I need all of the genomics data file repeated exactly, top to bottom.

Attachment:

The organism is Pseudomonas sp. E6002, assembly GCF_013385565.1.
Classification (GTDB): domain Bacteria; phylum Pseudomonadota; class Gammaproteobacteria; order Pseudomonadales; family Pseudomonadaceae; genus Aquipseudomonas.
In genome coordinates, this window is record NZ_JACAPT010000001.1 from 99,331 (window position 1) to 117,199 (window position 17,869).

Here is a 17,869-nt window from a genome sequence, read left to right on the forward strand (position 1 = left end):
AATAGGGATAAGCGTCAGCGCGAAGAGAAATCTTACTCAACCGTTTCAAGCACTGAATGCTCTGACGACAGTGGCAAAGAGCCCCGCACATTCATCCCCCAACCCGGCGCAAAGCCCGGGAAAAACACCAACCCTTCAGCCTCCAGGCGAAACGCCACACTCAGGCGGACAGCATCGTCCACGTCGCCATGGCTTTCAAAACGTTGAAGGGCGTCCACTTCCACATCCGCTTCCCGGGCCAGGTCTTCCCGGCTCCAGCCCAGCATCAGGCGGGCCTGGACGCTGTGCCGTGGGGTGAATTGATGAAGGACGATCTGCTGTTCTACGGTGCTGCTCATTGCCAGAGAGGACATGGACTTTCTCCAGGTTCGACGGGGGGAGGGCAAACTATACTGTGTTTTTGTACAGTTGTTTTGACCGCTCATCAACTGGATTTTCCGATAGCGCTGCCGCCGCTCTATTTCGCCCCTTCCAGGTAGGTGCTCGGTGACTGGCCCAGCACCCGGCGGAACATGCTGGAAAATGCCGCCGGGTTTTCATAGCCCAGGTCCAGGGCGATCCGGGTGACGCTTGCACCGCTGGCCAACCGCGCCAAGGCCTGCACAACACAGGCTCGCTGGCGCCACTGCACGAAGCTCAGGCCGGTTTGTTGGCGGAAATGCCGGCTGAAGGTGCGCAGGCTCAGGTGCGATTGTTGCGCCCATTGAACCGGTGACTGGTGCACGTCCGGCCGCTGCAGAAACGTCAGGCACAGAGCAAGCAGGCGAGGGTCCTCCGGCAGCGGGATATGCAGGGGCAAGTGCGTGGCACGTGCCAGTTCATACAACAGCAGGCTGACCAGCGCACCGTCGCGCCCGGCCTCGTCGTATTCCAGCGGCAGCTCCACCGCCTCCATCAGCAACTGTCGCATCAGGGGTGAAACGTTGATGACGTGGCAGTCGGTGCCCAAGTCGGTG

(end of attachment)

The organism is Pseudomonas sp. E6002, assembly GCF_013385565.1.
Classification (GTDB): domain Bacteria; phylum Pseudomonadota; class Gammaproteobacteria; order Pseudomonadales; family Pseudomonadaceae; genus Aquipseudomonas.
In genome coordinates, this window is record NZ_JACAPT010000001.1 from 99,331 (window position 1) to 117,199 (window position 17,869).

Here is a 17,869-nt window from a genome sequence, read left to right on the forward strand (position 1 = left end):
AATAGGGATAAGCGTCAGCGCGAAGAGAAATCTTACTCAACCGTTTCAAGCACTGAATGCTCTGACGACAGTGGCAAAGAGCCCCGCACATTCATCCCCCAACCCGGCGCAAAGCCCGGGAAAAACACCAACCCTTCAGCCTCCAGGCGAAACGCCACACTCAGGCGGACAGCATCGTCCACGTCGCCATGGCTTTCAAAACGTTGAAGGGCGTCCACTTCCACATCCGCTTCCCGGGCCAGGTCTTCCCGGCTCCAGCCCAGCATCAGGCGGGCCTGGACGCTGTGCCGTGGGGTGAATTGATGAAGGACGATCTGCTGTTCTACGGTGCTGCTCATTGCCAGAGAGGACATGGACTTTCTCCAGGTTCGACGGGGGGAGGGCAAACTATACTGTGTTTTTGTACAGTTGTTTTGACCGCTCATCAACTGGATTTTCCGATAGCGCTGCCGCCGCTCTATTTCGCCCCTTCCAGGTAGGTGCTCGGTGACTGGCCCAGCACCCGGCGGAACATGCTGGAAAATGCCGCCGGGTTTTCATAGCCCAGGTCCAGGGCGATCCGGGTGACGCTTGCACCGCTGGCCAACCGCGCCAAGGCCTGCACAACACAGGCTCGCTGGCGCCACTGCACGAAGCTCAGGCCGGTTTGTTGGCGGAAATGCCGGCTGAAGGTGCGCAGGCTCAGGTGCGATTGTTGCGCCCATTGAACCGGTGACTGGTGCACGTCCGGCCGCTGCAGAAACGTCAGGCACAGAGCAAGCAGGCGAGGGTCCTCCGGCAGCGGGATATGCAGGGGCAAGTGCGTGGCACGTGCCAGTTCATACAACAGCAGGCTGACCAGCGCACCGTCGCGCCCGGCCTCGTCGTATTCCAGCGGCAGCTCCACCGCCTCCATCAGCAACTGTCGCATCAGGGGTGAAACGTTGATGACGTGGCAGTCGGTGCCCAAGTCGGTG